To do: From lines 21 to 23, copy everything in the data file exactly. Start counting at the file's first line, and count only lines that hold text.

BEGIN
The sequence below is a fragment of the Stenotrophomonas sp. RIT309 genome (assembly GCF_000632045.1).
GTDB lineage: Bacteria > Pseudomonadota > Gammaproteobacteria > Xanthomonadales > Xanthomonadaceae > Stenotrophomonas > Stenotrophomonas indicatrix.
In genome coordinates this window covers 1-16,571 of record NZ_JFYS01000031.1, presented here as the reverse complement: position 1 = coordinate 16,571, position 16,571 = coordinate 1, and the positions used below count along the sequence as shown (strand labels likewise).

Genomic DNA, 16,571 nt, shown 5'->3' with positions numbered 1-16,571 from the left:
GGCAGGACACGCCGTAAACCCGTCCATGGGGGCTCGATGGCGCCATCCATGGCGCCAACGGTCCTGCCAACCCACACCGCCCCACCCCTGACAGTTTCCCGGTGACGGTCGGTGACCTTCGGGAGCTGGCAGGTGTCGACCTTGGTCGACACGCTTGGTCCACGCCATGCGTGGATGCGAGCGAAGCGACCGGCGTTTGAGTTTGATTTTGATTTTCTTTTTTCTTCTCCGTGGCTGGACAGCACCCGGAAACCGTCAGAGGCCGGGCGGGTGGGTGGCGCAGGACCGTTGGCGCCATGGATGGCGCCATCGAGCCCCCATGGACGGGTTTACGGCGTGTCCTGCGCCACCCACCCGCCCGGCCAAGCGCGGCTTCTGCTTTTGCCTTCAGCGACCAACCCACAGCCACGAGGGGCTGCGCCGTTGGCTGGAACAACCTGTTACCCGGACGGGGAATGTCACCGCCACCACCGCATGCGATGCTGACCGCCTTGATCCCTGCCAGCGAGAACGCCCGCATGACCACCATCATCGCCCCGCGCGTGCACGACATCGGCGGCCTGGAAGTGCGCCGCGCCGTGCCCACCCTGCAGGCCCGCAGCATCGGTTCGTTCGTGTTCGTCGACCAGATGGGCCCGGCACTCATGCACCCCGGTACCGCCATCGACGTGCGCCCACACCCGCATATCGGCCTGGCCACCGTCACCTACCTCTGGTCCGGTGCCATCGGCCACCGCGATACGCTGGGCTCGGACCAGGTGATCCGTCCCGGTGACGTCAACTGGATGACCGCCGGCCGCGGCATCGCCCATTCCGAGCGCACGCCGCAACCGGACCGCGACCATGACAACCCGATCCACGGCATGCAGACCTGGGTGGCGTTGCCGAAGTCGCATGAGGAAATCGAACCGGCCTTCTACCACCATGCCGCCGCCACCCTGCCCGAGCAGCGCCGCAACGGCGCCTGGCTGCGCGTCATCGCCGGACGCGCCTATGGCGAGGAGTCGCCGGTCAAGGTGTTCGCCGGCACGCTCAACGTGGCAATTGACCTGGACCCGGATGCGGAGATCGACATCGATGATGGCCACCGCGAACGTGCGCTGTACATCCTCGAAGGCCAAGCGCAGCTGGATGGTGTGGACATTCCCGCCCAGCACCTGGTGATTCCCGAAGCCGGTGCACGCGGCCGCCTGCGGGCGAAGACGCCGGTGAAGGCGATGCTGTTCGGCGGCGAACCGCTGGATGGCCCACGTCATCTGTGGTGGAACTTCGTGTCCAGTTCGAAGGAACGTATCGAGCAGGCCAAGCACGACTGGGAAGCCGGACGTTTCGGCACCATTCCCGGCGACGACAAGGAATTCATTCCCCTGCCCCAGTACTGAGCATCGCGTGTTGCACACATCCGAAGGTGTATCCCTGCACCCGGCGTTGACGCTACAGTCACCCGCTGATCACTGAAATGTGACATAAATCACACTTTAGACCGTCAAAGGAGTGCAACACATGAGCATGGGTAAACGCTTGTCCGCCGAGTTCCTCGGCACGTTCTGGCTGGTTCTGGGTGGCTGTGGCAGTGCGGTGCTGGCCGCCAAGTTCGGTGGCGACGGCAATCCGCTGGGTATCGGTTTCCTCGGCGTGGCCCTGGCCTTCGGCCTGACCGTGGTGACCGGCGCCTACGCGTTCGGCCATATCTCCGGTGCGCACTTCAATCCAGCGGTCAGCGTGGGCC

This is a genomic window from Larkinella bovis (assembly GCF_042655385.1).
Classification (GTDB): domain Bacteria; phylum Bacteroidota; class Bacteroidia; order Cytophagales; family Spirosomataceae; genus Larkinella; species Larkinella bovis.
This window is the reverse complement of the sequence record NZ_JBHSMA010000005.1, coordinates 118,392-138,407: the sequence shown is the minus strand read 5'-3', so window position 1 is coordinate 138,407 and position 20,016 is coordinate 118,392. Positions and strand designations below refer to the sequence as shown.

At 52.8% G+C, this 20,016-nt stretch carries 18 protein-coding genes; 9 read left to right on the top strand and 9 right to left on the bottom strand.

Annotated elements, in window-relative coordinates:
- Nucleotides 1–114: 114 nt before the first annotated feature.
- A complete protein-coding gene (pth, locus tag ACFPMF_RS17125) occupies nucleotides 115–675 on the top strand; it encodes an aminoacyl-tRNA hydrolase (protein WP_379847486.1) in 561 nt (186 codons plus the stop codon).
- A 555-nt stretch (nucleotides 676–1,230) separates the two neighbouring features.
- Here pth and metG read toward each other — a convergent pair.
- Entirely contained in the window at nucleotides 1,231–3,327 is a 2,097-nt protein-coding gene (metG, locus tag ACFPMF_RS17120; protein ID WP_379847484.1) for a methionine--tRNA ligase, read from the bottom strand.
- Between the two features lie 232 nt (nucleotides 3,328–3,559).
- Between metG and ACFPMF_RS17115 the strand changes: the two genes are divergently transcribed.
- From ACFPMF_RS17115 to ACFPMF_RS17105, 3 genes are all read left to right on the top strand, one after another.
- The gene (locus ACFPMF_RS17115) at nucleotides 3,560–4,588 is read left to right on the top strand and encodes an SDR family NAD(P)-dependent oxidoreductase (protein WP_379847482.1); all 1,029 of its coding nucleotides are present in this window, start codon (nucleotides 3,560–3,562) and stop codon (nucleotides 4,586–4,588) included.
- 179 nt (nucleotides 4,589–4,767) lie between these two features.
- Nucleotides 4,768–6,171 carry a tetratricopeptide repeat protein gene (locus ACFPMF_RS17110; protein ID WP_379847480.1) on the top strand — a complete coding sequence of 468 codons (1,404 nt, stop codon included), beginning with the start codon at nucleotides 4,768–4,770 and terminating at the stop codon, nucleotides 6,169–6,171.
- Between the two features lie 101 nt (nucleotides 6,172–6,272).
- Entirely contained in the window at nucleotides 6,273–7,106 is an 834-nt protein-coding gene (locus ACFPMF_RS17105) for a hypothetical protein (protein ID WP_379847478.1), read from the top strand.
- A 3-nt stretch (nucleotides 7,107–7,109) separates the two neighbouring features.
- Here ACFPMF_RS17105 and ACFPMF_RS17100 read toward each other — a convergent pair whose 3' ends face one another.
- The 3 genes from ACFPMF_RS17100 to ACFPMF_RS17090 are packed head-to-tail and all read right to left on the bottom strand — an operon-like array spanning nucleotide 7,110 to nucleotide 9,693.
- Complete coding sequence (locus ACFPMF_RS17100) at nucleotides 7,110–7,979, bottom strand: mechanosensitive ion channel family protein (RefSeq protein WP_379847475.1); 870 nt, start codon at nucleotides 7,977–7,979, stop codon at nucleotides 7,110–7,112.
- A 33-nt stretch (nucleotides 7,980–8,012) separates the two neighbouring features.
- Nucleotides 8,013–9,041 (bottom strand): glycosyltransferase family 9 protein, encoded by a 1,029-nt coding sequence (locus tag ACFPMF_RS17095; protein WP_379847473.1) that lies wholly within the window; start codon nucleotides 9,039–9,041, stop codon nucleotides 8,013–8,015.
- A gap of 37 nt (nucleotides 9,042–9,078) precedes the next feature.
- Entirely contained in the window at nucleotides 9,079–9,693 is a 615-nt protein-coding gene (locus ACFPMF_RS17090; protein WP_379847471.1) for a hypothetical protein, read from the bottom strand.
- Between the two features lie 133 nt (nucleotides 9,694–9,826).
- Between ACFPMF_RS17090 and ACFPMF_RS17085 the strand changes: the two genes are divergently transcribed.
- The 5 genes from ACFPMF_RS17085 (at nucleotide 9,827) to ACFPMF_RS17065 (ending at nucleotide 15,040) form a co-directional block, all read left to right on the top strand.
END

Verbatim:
- Nucleotides 4,768–6,171 carry a tetratricopeptide repeat protein gene (locus ACFPMF_RS17110; protein ID WP_379847480.1) on the top strand — a complete coding sequence of 468 codons (1,404 nt, stop codon included), beginning with the start codon at nucleotides 4,768–4,770 and terminating at the stop codon, nucleotides 6,169–6,171.
- Between the two features lie 101 nt (nucleotides 6,172–6,272).
- Entirely contained in the window at nucleotides 6,273–7,106 is an 834-nt protein-coding gene (locus ACFPMF_RS17105) for a hypothetical protein (protein ID WP_379847478.1), read from the top strand.